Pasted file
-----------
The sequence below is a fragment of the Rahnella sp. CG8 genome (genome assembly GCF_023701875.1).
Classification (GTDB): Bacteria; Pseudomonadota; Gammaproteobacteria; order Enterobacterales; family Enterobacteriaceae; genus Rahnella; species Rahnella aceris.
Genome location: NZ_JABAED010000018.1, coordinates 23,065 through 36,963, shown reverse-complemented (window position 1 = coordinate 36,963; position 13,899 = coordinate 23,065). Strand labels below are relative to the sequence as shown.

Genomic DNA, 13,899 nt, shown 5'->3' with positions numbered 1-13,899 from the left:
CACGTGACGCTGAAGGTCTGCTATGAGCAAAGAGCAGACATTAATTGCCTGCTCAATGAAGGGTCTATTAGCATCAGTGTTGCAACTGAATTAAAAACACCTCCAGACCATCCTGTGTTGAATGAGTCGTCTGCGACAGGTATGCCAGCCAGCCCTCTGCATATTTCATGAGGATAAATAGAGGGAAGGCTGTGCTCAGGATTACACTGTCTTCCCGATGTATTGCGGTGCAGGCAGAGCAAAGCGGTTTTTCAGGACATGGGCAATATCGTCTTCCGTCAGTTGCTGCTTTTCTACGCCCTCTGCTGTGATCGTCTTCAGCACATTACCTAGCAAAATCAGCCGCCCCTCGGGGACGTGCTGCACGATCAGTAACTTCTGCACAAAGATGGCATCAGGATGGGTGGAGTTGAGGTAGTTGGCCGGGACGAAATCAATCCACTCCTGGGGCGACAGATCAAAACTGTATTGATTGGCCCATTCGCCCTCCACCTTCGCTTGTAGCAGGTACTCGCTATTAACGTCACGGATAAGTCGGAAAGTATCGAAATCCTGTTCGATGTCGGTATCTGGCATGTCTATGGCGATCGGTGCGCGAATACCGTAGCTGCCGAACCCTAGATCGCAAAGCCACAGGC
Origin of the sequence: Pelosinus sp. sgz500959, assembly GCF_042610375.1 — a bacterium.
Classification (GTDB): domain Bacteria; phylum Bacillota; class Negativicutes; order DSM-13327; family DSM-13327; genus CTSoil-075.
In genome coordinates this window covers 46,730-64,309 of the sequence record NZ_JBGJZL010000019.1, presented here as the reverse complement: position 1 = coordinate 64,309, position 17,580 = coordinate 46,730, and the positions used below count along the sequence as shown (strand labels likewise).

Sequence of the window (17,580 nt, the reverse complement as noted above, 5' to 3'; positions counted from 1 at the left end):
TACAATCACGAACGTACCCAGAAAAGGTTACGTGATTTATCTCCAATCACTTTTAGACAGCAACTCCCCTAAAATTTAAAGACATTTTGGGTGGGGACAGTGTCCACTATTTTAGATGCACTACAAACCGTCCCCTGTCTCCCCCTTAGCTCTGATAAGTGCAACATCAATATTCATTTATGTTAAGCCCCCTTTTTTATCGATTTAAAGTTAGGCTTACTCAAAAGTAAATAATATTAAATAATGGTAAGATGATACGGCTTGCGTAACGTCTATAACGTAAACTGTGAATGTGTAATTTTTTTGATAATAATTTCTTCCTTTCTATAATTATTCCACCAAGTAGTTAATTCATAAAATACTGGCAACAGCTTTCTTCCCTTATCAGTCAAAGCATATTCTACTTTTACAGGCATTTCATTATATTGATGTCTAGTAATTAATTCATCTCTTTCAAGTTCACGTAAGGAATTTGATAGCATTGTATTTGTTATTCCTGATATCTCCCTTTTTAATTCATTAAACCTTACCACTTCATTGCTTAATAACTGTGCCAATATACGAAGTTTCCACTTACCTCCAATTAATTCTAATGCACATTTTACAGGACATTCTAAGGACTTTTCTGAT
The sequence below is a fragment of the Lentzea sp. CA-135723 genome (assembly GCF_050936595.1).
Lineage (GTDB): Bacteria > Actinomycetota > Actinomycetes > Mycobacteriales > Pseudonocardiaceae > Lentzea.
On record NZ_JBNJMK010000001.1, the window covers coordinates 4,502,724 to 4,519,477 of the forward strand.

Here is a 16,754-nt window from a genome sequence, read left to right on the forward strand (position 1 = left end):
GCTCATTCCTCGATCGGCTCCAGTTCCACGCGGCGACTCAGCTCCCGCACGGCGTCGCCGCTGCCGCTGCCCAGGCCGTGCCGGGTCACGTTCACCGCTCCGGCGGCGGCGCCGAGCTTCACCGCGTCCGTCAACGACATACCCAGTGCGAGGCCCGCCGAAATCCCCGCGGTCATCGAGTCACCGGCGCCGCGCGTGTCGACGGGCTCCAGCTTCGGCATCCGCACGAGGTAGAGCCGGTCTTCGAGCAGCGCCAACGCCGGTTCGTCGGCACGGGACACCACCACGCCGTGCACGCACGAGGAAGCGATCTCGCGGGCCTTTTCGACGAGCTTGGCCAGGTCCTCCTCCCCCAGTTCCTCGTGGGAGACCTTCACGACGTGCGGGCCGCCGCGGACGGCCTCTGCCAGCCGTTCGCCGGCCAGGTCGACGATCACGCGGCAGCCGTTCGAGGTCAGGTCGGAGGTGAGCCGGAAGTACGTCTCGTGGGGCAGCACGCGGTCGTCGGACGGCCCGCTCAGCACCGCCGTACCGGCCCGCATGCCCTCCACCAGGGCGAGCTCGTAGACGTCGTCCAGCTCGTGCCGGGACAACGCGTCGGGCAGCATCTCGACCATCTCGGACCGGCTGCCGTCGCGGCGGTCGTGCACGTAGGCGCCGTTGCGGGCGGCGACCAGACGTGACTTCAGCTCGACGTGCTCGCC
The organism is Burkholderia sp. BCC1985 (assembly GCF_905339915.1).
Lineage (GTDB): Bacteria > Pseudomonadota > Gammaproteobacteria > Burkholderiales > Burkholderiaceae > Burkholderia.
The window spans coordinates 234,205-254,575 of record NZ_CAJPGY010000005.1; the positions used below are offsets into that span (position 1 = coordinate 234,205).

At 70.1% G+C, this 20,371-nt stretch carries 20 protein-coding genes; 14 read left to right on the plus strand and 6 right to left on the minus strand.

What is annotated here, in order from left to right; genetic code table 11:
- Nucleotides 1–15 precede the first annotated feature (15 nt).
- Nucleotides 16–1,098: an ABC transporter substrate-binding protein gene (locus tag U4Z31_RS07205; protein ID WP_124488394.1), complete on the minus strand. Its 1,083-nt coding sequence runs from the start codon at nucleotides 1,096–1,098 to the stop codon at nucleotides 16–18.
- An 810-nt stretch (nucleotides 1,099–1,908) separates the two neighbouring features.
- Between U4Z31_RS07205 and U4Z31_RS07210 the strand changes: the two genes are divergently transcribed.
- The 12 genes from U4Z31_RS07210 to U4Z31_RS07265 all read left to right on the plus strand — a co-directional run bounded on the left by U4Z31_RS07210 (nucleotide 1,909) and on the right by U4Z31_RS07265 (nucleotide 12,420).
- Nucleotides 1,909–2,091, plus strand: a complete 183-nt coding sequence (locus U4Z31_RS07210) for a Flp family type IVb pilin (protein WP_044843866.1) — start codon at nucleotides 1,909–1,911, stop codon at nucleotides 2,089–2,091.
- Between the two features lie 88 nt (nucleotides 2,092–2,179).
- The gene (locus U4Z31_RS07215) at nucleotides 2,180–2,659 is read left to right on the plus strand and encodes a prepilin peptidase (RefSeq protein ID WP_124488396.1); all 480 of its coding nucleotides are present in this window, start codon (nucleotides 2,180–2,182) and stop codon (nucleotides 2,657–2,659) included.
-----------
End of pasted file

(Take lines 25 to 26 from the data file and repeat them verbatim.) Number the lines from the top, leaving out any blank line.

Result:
- The 12 genes from U4Z31_RS07210 to U4Z31_RS07265 all read left to right on the plus strand — a co-directional run bounded on the left by U4Z31_RS07210 (nucleotide 1,909) and on the right by U4Z31_RS07265 (nucleotide 12,420).
- Nucleotides 1,909–2,091, plus strand: a complete 183-nt coding sequence (locus U4Z31_RS07210) for a Flp family type IVb pilin (protein WP_044843866.1) — start codon at nucleotides 1,909–1,911, stop codon at nucleotides 2,089–2,091.